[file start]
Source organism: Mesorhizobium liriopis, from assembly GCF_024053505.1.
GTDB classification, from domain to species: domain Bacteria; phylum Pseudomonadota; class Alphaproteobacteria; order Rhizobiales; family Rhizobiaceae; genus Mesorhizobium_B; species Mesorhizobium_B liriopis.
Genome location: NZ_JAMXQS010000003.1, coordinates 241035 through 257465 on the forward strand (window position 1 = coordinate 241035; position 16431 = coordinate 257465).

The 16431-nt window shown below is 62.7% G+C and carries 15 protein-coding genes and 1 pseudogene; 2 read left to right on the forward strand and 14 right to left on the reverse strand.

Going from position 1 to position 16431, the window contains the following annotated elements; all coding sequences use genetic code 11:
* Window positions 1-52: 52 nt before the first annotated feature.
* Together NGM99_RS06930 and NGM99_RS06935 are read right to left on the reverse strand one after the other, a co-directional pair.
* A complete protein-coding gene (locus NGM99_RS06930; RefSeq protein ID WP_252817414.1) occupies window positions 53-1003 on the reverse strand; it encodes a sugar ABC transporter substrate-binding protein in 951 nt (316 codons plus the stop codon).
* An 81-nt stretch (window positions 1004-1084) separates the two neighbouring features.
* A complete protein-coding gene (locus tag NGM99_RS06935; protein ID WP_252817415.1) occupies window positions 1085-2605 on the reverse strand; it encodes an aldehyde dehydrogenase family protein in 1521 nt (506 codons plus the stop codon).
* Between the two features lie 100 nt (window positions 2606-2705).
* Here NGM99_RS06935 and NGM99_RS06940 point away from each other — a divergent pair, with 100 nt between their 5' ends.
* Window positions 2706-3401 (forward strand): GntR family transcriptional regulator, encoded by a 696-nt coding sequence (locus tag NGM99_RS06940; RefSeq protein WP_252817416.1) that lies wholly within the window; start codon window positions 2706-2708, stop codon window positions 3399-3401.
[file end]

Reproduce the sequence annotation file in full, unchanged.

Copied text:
Source organism: Mesorhizobium liriopis, from assembly GCF_024053505.1.
GTDB classification, from domain to species: domain Bacteria; phylum Pseudomonadota; class Alphaproteobacteria; order Rhizobiales; family Rhizobiaceae; genus Mesorhizobium_B; species Mesorhizobium_B liriopis.
Genome location: NZ_JAMXQS010000003.1, coordinates 241035 through 257465 on the forward strand (window position 1 = coordinate 241035; position 16431 = coordinate 257465).

The 16431-nt window shown below is 62.7% G+C and carries 15 protein-coding genes and 1 pseudogene; 2 read left to right on the forward strand and 14 right to left on the reverse strand.

Going from position 1 to position 16431, the window contains the following annotated elements; all coding sequences use genetic code 11:
* Window positions 1-52: 52 nt before the first annotated feature.
* Together NGM99_RS06930 and NGM99_RS06935 are read right to left on the reverse strand one after the other, a co-directional pair.
* A complete protein-coding gene (locus NGM99_RS06930; RefSeq protein ID WP_252817414.1) occupies window positions 53-1003 on the reverse strand; it encodes a sugar ABC transporter substrate-binding protein in 951 nt (316 codons plus the stop codon).
* An 81-nt stretch (window positions 1004-1084) separates the two neighbouring features.
* A complete protein-coding gene (locus tag NGM99_RS06935; protein ID WP_252817415.1) occupies window positions 1085-2605 on the reverse strand; it encodes an aldehyde dehydrogenase family protein in 1521 nt (506 codons plus the stop codon).
* Between the two features lie 100 nt (window positions 2606-2705).
* Here NGM99_RS06935 and NGM99_RS06940 point away from each other — a divergent pair, with 100 nt between their 5' ends.
* Window positions 2706-3401 (forward strand): GntR family transcriptional regulator, encoded by a 696-nt coding sequence (locus tag NGM99_RS06940; RefSeq protein WP_252817416.1) that lies wholly within the window; start codon window positions 2706-2708, stop codon window positions 3399-3401.